Street sales loans can come with a subsidy

KOLKATA: The government is considering a 5-7% interest subsidy on loans street vendors to provide the targeted $ 5,000-crore financial support scheme popular amid fears that organized lenders would roar at lending to the bottom of the pyramid.

The interest subsidy is likely to be consistent with the benefits of self-help groups where female borrowers take loan at 7% interest and the government bears the difference between lending rate of banks and the rate charged to borrowers, said people familiar with the matter.

The house and Minister of Urban Affairs provides the final touches to the scheme, which is expected to be ready within a month.

Finance Nirmala Sitharaman announced it to make it easier to access credit for street vendors who are among the worst affected by Covid-19-related closure and need financial help to restart their business.

Bank credit facility for initial working capital up to £ 10,000 is provided for both urban and rural areas, the government said, expecting 50 lakh to benefit from it.

Asked if it would be cost-effective for banks to lend such a small amount, a senior manager with a large public bank said loans under the Mudra Shishu scheme can go up to £ 50,000 per annum. Borrower.

Separately, the government has announced a 2% interest subsidy in the next 12 months after the repayment of the loan repayment moratorium for those who repay loans on time.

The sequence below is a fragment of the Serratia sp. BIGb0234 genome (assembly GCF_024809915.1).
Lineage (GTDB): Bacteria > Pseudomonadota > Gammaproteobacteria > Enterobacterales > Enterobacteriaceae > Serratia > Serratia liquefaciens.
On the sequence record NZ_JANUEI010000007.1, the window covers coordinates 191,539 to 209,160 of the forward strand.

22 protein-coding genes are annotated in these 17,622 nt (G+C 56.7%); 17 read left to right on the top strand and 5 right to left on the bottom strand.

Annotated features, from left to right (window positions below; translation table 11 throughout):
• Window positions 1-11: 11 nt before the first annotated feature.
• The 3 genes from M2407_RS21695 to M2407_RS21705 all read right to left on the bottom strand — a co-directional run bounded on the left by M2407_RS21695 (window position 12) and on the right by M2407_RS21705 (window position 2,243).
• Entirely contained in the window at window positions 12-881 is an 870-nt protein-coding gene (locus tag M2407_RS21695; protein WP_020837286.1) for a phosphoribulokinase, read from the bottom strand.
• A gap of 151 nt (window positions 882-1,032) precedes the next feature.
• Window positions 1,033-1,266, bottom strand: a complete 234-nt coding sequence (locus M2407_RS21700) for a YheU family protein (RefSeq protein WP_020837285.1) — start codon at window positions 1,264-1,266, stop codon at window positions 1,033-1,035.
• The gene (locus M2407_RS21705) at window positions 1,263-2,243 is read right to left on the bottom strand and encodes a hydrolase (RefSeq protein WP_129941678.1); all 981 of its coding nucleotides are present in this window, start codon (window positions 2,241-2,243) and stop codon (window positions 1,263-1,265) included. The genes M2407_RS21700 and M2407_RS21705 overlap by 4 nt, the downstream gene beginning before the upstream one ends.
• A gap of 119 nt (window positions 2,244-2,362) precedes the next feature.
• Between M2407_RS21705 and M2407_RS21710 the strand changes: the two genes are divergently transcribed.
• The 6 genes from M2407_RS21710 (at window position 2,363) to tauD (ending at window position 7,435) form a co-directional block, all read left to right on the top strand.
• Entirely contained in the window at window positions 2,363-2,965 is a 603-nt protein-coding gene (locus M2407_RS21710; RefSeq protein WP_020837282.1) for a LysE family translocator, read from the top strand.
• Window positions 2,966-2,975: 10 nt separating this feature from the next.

Sa-Dhan, an industry organization for microfinance firms, has made a space for a dedicated fund of Rs 3,000 crore for its members so that they can participate in the street vendor scheme.

“As such MFIs are the most suitable institutions to implement this credit facility. Sa-Dhan has already started discussions with the city’s livelihood mission from the Ministry of Housing and Urban Affairs to operationalize the scheme, ”its chief executive P Satish said in a letter to the finance minister.

However, several major MFIs have expressed concern.

“MFIs may be interested as they have the reach and expertise to offer smaller loans. Unless there is a credit guarantee as well as liquidity and marginal support from the government, the scheme will be difficult to implement for suppliers who do not have fixed stalls, ”said a CEO of a large NBFC MFI.

Although the scheme’s nuances are still being worked on, it is learned that local urban organizations will identify the suppliers who may not fare well with lenders from a risk perspective. “We can only consider lending to them if the program is financed and viable from a risk and financial perspective,” said another CEO of a microfinance company.

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